Clothing Quandary

I am not a fashion blog, but clothes and how they make me feel have definitely played quite a large part in my exploration of my identity. The photos I choose to share are usually from days where I am feeling positive – the photo proof that for a few moments I actually felt happiness in who I am and what I looked like. I think most of us want to look or at least feel cute some of the time; other times we want to feel strong and confident, and I spent years berating myself for trying to wear something that made me feel sexy or attractive for a while. Oddly though, my favourite thing to wear is actually my 3/4 length bright red winter coat, it has black duffel buttons and a red belt to help shape a little but it does nothing flattering for me, and it does not help me blend into the background, but I just love it!

All of which is just my way of trying to say that clothes are important. Society judges us by what we wear, and whether we admit it or not we judge others by the clothes that they wear – assessing them and their skillsets instantly without realising it – if you don’t believe me try and imagine going to a nice restaurant where your waiter or waitress is wearing a boiler suit, or taking your car to a garage where the mechanics are wearing suits and ties tucked into their shirts. You would be thinking it was a gimmick, because society has given us all of the unwritten expectations around what people should or shouldnt wear.

Obviously gendered clothing also falls into that category and is the bane of my life right now, but that is a separate theme!

2021 started in Scotland with more lockdowns to try and help slow the spread of the newer Covid mutations, but this time I have both early teenage children with me. My son has been fairly oblivious to my clothing choices so far, even though I have been careful there have been times where I have worn my black socks with lovehearts on the bottom or I have walked through and realised that I am in my white and pink pjs under my dressing gown, I can be subtle and he has not noticed.

My daughter on the other hand pays attention to clothes, she is still very much finding her way of expressing herself and varies between baggy hoodies and old school grunge with a wee bit of goth princess thrown in. Our shared love for cosplay and my willingness to let her express herself and create clothes out of old garments is a fun thing to bond with, but it does mean that unlike my son she would notice the socks and pj’s instantly. She already discovered a freebie Pride bracelet that I had accidentally left out so I gifted it to her.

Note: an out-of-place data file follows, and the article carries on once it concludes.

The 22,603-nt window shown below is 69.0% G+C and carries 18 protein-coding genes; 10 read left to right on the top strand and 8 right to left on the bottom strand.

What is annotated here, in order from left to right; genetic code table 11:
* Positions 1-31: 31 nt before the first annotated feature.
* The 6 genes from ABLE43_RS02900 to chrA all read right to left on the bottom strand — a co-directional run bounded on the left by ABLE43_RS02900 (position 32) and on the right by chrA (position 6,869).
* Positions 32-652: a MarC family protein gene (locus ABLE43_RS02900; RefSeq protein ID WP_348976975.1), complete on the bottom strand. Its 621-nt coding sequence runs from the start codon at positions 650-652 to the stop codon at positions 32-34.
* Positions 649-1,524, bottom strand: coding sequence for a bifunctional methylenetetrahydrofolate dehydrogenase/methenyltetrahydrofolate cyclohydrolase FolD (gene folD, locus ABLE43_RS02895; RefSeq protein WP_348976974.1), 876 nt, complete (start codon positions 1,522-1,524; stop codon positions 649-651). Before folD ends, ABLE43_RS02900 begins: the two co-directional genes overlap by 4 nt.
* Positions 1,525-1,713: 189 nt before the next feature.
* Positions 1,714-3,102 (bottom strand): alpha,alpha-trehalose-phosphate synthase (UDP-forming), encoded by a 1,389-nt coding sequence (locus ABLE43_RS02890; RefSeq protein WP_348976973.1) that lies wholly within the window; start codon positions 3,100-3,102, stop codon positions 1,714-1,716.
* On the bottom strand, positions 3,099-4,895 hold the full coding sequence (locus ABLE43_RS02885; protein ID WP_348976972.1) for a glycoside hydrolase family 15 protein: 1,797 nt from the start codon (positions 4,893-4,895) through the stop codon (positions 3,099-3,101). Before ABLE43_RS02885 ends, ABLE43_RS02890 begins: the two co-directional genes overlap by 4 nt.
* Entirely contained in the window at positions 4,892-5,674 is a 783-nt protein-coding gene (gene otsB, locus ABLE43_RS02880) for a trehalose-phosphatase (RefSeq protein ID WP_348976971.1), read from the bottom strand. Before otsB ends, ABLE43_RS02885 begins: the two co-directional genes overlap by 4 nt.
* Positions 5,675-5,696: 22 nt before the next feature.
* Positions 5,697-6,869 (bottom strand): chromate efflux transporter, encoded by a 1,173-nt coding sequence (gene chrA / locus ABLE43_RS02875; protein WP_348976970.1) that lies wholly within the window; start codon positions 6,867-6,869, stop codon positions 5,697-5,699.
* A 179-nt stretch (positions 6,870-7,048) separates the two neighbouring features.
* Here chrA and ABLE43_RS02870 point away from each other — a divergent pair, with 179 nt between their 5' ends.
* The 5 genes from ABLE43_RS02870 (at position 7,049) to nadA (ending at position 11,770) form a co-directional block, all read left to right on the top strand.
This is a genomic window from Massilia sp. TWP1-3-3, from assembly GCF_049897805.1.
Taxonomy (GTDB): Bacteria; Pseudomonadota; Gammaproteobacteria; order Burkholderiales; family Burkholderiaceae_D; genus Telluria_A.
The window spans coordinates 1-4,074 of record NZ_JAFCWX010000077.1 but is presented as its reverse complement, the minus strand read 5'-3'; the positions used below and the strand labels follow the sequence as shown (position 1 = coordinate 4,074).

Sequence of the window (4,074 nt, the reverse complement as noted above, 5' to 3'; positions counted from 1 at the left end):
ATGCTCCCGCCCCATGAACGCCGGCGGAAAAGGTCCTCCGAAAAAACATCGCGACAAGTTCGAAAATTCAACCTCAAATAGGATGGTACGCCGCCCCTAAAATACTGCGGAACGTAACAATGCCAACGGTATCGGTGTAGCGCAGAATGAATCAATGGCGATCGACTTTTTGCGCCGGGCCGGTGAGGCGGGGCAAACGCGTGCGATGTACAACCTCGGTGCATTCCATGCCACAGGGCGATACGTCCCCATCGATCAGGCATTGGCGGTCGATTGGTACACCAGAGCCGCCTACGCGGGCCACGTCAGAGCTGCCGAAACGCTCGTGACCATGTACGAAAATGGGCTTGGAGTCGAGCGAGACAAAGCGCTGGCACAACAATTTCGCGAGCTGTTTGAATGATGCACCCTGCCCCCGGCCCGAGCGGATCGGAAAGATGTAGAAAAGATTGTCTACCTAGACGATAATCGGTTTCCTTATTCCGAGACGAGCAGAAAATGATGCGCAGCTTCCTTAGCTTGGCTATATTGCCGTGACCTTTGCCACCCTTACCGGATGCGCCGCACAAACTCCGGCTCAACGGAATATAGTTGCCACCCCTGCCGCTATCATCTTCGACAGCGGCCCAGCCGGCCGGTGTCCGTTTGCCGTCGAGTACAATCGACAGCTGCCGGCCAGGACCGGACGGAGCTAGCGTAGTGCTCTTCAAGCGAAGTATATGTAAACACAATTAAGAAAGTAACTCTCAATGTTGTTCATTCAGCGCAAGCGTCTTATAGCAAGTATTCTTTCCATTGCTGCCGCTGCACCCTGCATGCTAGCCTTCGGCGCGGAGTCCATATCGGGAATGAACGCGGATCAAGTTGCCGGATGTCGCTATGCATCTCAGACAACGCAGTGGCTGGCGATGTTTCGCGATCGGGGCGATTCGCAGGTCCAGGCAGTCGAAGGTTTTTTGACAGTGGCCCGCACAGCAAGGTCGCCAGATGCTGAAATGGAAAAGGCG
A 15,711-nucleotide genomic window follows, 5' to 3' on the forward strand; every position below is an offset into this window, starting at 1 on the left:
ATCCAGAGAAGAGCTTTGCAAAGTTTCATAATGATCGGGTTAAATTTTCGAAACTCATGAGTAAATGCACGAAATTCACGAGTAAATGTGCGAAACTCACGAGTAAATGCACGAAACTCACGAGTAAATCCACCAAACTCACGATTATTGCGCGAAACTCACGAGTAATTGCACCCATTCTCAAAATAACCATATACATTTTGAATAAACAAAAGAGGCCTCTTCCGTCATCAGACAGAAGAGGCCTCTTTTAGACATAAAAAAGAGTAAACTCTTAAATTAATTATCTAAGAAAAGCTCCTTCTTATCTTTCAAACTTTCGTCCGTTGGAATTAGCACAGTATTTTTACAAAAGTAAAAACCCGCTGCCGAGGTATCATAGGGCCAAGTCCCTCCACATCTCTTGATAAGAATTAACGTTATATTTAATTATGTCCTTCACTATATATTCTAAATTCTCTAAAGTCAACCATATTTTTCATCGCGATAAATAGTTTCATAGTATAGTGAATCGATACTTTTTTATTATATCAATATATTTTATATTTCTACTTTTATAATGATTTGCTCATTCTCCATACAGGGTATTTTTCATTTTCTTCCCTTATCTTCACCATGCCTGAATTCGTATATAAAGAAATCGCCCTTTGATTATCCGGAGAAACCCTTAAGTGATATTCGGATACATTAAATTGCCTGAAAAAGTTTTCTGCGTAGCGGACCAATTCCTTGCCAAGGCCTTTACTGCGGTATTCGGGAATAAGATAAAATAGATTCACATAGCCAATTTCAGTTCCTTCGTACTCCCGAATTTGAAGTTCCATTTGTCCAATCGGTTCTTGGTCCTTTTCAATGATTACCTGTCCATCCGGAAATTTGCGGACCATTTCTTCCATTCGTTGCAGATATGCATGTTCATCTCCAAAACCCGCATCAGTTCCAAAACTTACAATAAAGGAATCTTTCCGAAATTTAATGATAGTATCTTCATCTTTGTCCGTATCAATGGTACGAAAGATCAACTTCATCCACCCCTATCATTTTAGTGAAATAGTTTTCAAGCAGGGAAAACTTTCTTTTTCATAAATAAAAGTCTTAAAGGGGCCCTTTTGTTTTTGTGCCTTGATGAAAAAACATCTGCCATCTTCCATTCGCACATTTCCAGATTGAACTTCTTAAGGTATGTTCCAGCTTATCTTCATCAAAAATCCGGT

I have her with me for the duration of the current Scottish lockdown, she was here when it was announced and asked if she could stay, of course the answer was yes – for me my family is complete again for a little while.

With my darling children around 24/7 I have no time other than bed time to spend any time dressing and I am starting to feel it – the lack of time as DeeDee is frustrating because I feel stifled. A friend suggested that I start feminising my wardrobe – perhaps swapping sweatpants for yoga pants and wearing womens hoodies instead of mens hoodies.

I like the idea, but it is harder than it sounds. I am still not out to most of the people I know, so wearing obviousky fitted tops or obviously female joggers is not an option yet. I am torn between wanting to express myself and knowing that I can’t. There are some options and at some point I will have to start oving into eyebrow raising territory either to prepare people for coming out to them, or because they know and I can wear what I want.

There is also the part of me that does not want to look awkward and androgynous, I am not some svelt waif and I love flowy and flared dresses so skinny jeans and form fitting tops have never really been my thing.

Slowly altering my wardrobe from male to female clothes sounds appealing but expensive. I am already wearing brighter colours with my socks and tees so it is not too much of a stretch to start wearing more feminine hoodies without them needing to be bright pink or sparkly, but is it worth doing all of this only to come out to folk and be able to wear what I want anyway – I mean I will still wear jeans, tees and hoodies. Just not all the time. Either way if I can get away with never having to wear a shirt with a choking tie ever again I will be pretty content!